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Engaged and Retained: do you know where your best tax teammate is headed next?

Engaged and Retained. Two words that PGAA Tax does business by. We don't like contingent searches because they can be transactional, not relational. We want to build relationships with clients and candidates so that we are part of their career journey and staffing strategy. We, in general, don't like one-off placements because it doesn't build from any previous knowledge and doesn't lead to developing a high-powered team. Selfishly, it makes our jobs harder! And if we do place one person in your tax department, we will be keeping in touch, following their career, and deepening our insider knowledge of your tax team, how it functions, what it needs, and the workplace culture. These insights help us inform our candidate searches should we partner again in the future and make us place the right candidates for your team. And that is what it is all about! So that is our engagement strategy with our clients, and we want to help you engage and retain your best tax professionals.

⭐You should know where your best staff is headed (the answer is promoted INTERNALLY). If not, then you aren't following through on your retention strategies. Here's a brief checklist of retention strategies for you to use to reflect on how you are doing.

1. Create a positive work environment:

- Ergonomics and comfort: It seems minor, but providing comfortable workspaces with updated ergonomic furniture, adjustable lighting, and other creature comforts helps employees feel physically comfortable and reduce distractions. It shows you care.

- Supportive management: Managers who provide regular feedback, support, and coaching to employees can help them feel valued and motivated to do their best work. Make sure you show you value their innovative ideas, their unique strengths, and their potential in a new role down the road.

- A culture of inclusivity: Building a culture that values diversity and promotes inclusivity can help employees feel like they belong and are accepted in the workplace.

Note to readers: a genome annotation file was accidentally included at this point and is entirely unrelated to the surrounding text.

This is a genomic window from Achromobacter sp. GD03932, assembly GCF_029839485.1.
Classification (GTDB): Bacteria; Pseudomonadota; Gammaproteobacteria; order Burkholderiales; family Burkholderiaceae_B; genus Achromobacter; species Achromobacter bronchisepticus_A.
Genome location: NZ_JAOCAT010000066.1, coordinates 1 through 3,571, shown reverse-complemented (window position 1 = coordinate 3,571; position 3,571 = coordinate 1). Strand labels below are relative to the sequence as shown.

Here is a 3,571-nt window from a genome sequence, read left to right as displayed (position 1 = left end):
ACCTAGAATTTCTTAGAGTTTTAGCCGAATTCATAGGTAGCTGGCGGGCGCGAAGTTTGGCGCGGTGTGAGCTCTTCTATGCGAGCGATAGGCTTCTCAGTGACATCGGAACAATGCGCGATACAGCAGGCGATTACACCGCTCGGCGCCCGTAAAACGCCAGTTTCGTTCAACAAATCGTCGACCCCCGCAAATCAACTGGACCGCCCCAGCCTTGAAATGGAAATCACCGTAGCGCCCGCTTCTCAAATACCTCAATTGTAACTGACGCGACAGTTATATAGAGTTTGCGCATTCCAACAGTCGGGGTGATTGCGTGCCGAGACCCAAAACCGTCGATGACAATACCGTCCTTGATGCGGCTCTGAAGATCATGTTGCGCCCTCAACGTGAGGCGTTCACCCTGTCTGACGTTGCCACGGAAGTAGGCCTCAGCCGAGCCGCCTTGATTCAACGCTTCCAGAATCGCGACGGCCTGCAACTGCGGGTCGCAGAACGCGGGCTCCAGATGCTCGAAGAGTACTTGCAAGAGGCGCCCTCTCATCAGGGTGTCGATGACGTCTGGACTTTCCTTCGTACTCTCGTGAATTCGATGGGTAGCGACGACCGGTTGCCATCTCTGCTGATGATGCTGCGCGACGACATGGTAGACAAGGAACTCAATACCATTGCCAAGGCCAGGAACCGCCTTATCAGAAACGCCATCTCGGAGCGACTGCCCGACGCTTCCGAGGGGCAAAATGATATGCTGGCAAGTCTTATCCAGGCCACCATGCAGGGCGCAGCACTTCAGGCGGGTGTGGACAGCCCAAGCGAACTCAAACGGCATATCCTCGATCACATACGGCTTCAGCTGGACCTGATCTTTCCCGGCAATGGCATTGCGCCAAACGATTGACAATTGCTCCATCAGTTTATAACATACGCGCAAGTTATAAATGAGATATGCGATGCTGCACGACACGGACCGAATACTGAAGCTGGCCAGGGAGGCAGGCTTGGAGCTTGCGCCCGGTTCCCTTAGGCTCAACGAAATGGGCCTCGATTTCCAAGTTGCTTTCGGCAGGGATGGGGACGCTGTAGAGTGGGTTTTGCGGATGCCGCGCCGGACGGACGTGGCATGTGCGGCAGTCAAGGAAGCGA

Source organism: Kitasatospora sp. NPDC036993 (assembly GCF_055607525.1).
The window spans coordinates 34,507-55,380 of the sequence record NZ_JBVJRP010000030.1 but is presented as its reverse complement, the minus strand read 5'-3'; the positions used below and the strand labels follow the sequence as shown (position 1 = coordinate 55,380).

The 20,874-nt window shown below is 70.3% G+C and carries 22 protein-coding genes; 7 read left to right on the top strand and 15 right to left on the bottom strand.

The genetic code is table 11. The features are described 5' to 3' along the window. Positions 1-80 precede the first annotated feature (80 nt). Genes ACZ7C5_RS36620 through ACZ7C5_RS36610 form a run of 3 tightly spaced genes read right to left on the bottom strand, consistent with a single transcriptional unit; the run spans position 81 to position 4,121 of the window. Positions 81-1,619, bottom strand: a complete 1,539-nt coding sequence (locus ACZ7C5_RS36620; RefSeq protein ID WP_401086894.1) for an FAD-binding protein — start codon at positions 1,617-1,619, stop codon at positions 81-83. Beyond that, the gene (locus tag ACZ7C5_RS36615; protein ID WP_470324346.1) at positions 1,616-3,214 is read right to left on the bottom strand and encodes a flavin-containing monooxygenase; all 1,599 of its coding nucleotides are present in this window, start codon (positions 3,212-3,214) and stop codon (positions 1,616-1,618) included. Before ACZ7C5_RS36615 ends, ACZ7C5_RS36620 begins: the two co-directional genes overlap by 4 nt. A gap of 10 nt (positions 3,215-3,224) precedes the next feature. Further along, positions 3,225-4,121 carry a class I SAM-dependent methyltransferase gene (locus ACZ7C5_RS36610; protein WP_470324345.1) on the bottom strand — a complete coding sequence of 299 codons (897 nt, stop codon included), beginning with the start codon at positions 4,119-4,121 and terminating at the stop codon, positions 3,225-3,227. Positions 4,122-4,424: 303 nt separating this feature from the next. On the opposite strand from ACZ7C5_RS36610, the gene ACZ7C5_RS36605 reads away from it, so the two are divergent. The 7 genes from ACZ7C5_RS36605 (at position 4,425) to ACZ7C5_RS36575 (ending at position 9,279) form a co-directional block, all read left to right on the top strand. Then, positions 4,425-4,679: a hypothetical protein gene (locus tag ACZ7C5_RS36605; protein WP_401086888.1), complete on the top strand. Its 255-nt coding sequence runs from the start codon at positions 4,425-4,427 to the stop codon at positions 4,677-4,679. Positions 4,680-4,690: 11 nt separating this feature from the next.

- Work-life balance: Offering flexible schedules or remote work options can help employees balance work and personal obligations and reduce stress.

For example, companies like Patagonia and Google are known for their comfortable workspaces, supportive management, and inclusive cultures.

2. Offer competitive compensation and benefits:

- Industry standards: Researching the salaries and benefits packages of similar companies in the same industry can help ensure that the organization is offering competitive compensation. A good time to audit your current compensation is when you are looking to hire someone new to make sure everyone is up to market rates.

- Incentives: Offering bonuses, profit-sharing, or other incentives can motivate employees to work harder and stay with the company long-term.

- Benefits packages: Offering above-and-beyond benefits such as Fridays off in the summer and extra time off helps attract and retain employees who value work-life balance. Often we don't revisit benefits packages, but as a hiring manager, it is good to revisit this and make sure your tax team's needs are met. If not, advocate for them.

3. Provide opportunities for growth and development:

- Training programs: Providing training programs to help employees develop new skills or advance their existing ones can help them feel valued and motivated to stay with the company.

- Mentorship: Pairing employees with mentors who can provide guidance and support can help them grow in their careers.

- Career advancement: Offering opportunities for promotion and career advancement can help employees feel like they are making progress in their careers.

For example, companies like IBM and GE offer extensive training programs and career advancement opportunities to help employees grow and develop.

4. Recognize and reward employee contributions:

- Bonuses and promotions: Offering bonuses and promotions to employees who exceed expectations or achieve specific goals can motivate them to work harder and stay with the company long-term.

- Public recognition: Acknowledging employees' hard work and contributions in front of their peers can help them feel valued and appreciated.

- Personal recognition: Offering personal praise and thanks to employees for their hard work and contributions can help build a positive work culture.

For example, companies like Zappos and Southwest Airlines offer bonuses, promotions, and public recognition to employees who go above and beyond in their roles.

5. Foster open communication and collaboration:

- Regular check-ins: Regular one-on-one meetings between managers and employees can help build trust and provide a forum for feedback and collaboration.

- Team-building activities: Organizing team-building activities such as company outings or volunteer events can help build a sense of community and promote collaboration.

- Open-door policy: Encouraging employees to share their opinions and ideas openly can help create a culture of inclusivity and collaboration.

For example, companies like Pixar and Slack foster open communication and collaboration through regular check-ins, team-building activities, and an open-door policy.

By implementing these strategies, you can create a workplace culture that values and supports your employees, motivating them to stay engaged and committed to the organization for the long term. In terms of tax departments, long tenures make a huge difference in tax projects and implementing best practices.


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